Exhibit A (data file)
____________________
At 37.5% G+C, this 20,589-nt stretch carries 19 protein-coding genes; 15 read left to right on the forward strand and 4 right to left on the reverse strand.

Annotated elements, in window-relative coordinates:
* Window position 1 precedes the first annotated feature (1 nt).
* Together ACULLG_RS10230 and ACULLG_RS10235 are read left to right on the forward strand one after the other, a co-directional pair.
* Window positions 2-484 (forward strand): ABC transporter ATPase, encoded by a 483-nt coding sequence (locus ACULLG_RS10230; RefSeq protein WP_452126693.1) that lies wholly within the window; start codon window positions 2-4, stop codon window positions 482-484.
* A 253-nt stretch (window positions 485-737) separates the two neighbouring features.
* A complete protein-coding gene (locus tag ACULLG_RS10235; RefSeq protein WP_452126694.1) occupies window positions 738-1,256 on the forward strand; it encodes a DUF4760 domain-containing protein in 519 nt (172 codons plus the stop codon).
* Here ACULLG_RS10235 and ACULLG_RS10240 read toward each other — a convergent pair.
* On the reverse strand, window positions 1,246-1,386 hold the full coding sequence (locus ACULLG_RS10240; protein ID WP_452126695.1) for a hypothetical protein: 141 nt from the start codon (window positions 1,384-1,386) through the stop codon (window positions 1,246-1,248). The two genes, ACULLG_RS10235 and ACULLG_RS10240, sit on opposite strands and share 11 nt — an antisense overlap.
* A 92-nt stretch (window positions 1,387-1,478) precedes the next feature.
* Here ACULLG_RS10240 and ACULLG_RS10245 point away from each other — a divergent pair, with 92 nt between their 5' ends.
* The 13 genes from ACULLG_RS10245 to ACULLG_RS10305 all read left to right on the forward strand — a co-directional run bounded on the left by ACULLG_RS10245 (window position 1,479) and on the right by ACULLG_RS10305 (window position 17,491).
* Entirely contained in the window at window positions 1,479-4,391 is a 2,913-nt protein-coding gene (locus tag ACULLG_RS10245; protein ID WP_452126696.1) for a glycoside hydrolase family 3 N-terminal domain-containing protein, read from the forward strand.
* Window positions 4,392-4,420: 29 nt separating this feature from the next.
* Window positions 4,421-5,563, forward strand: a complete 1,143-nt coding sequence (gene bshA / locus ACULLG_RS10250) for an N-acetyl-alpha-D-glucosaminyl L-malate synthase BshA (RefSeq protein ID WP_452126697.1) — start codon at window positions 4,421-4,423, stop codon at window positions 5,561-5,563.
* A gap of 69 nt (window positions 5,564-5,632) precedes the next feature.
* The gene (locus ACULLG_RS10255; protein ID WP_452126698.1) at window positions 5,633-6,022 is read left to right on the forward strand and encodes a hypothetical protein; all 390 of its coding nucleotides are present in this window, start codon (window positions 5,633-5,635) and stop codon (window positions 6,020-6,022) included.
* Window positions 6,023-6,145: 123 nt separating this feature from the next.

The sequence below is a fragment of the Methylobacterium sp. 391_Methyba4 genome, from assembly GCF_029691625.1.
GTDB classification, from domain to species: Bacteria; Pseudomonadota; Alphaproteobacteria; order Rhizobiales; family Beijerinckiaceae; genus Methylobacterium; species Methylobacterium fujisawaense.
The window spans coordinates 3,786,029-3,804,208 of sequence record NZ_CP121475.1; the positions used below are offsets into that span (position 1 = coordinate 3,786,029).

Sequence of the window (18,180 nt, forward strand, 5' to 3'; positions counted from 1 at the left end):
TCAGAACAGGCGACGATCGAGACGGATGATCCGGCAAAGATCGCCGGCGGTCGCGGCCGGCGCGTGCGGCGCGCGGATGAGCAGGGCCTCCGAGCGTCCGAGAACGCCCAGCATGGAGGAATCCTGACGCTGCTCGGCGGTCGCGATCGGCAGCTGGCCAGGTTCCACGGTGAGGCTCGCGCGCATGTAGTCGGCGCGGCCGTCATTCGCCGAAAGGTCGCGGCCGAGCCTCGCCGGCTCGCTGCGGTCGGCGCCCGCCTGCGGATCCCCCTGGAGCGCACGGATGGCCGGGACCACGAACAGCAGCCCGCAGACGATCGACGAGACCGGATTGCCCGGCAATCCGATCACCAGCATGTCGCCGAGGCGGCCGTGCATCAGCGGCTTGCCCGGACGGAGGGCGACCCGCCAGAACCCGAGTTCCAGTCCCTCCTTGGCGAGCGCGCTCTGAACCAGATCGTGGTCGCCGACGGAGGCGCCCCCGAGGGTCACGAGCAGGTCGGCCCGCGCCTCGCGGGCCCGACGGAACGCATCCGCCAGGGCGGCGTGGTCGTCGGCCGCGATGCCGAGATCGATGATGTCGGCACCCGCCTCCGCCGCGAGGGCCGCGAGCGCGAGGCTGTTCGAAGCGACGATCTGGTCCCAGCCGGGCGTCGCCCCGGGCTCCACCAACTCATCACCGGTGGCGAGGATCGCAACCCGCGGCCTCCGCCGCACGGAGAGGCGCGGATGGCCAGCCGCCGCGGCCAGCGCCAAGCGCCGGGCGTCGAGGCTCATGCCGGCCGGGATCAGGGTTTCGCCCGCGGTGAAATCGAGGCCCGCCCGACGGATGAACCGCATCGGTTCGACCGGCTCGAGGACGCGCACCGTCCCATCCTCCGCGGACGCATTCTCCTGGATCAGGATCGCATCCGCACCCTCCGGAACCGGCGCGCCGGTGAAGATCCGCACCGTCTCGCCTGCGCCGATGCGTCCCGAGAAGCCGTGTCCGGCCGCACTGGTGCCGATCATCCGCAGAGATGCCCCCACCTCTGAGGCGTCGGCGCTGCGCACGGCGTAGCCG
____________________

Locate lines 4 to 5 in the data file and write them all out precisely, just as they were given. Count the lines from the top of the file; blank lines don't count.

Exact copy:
* Together ACULLG_RS10230 and ACULLG_RS10235 are read left to right on the forward strand one after the other, a co-directional pair.
* Window positions 2-484 (forward strand): ABC transporter ATPase, encoded by a 483-nt coding sequence (locus ACULLG_RS10230; RefSeq protein WP_452126693.1) that lies wholly within the window; start codon window positions 2-4, stop codon window positions 482-484.